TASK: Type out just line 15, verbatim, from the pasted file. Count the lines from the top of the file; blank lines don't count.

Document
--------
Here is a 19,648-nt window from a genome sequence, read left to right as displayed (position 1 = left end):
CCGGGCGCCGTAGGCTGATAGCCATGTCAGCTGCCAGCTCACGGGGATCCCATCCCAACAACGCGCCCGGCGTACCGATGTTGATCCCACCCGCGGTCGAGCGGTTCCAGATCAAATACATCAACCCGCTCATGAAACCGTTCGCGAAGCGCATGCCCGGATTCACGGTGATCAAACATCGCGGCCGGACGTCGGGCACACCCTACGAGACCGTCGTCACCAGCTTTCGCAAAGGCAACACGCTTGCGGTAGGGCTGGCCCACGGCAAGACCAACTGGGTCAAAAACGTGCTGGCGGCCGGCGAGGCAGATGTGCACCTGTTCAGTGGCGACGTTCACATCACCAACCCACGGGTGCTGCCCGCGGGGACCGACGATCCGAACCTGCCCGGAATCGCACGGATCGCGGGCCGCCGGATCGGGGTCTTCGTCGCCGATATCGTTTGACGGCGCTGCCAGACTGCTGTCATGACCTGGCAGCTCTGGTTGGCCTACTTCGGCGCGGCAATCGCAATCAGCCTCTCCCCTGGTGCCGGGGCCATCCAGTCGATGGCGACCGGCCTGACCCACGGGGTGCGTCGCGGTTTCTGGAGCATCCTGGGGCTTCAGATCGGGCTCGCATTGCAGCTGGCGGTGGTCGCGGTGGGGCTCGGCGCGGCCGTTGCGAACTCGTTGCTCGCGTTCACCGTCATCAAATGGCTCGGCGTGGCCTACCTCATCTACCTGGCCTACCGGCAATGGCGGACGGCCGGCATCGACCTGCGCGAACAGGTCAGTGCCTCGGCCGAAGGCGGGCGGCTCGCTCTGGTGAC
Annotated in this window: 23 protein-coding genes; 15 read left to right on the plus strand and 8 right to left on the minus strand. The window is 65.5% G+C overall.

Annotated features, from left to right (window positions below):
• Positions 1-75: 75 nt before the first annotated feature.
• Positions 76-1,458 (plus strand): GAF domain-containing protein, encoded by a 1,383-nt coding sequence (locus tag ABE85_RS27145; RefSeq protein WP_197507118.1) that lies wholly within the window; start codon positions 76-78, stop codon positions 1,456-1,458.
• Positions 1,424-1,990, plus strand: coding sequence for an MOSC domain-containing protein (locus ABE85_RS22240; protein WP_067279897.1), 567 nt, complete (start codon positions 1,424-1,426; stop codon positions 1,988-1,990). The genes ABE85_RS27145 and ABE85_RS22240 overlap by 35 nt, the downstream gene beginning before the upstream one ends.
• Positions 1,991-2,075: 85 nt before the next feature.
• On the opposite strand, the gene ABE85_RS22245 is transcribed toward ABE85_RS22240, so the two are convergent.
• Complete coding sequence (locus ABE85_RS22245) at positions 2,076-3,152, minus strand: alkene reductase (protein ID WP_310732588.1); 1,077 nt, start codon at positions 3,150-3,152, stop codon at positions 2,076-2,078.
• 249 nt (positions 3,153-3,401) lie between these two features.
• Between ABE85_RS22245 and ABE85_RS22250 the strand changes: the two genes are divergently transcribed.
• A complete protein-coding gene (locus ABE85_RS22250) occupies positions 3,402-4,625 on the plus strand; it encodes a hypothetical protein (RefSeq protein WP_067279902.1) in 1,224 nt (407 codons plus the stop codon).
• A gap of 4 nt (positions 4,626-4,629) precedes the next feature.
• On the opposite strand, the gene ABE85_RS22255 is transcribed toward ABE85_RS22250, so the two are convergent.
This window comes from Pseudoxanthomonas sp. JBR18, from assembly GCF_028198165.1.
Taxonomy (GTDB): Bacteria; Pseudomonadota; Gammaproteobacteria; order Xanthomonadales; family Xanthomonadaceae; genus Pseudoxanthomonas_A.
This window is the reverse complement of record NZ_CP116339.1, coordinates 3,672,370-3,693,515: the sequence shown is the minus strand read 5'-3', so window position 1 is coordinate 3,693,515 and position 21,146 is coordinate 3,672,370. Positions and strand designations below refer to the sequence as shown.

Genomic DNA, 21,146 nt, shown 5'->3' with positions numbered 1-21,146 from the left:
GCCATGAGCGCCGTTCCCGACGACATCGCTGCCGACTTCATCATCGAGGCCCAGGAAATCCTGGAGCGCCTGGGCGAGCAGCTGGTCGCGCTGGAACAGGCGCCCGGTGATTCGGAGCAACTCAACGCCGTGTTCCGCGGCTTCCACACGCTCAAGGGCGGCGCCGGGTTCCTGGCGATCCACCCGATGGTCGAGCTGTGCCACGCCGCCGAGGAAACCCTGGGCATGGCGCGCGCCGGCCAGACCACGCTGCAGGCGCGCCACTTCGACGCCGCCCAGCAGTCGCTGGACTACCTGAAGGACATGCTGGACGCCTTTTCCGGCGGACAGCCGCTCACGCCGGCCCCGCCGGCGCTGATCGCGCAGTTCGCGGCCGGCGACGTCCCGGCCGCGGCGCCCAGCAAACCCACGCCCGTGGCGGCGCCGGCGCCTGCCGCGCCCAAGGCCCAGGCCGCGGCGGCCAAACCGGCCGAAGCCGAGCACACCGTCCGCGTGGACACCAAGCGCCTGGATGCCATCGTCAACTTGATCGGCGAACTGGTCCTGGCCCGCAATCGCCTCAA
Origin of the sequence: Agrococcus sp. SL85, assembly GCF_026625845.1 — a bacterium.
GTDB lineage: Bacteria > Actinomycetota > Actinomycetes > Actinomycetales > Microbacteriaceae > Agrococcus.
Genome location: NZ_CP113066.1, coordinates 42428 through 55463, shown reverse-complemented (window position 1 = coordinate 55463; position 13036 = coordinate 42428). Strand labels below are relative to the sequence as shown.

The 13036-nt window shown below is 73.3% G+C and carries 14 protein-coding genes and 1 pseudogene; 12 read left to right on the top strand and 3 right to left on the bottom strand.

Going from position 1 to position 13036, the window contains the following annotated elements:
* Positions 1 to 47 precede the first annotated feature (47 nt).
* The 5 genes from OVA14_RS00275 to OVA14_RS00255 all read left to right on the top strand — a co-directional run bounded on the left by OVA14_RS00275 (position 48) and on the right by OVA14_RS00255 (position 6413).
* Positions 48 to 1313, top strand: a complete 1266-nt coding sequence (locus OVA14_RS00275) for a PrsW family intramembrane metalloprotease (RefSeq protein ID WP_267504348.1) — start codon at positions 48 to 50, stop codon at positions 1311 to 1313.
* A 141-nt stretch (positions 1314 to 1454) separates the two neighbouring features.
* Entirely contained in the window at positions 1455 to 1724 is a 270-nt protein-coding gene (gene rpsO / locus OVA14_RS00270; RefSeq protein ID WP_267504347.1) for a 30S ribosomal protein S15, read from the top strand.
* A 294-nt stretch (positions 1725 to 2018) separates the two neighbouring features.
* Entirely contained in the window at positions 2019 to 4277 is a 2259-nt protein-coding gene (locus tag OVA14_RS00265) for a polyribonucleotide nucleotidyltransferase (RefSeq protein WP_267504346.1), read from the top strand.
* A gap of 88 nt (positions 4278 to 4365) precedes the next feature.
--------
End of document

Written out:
• On the opposite strand, the gene ABE85_RS22255 is transcribed toward ABE85_RS22250, so the two are convergent.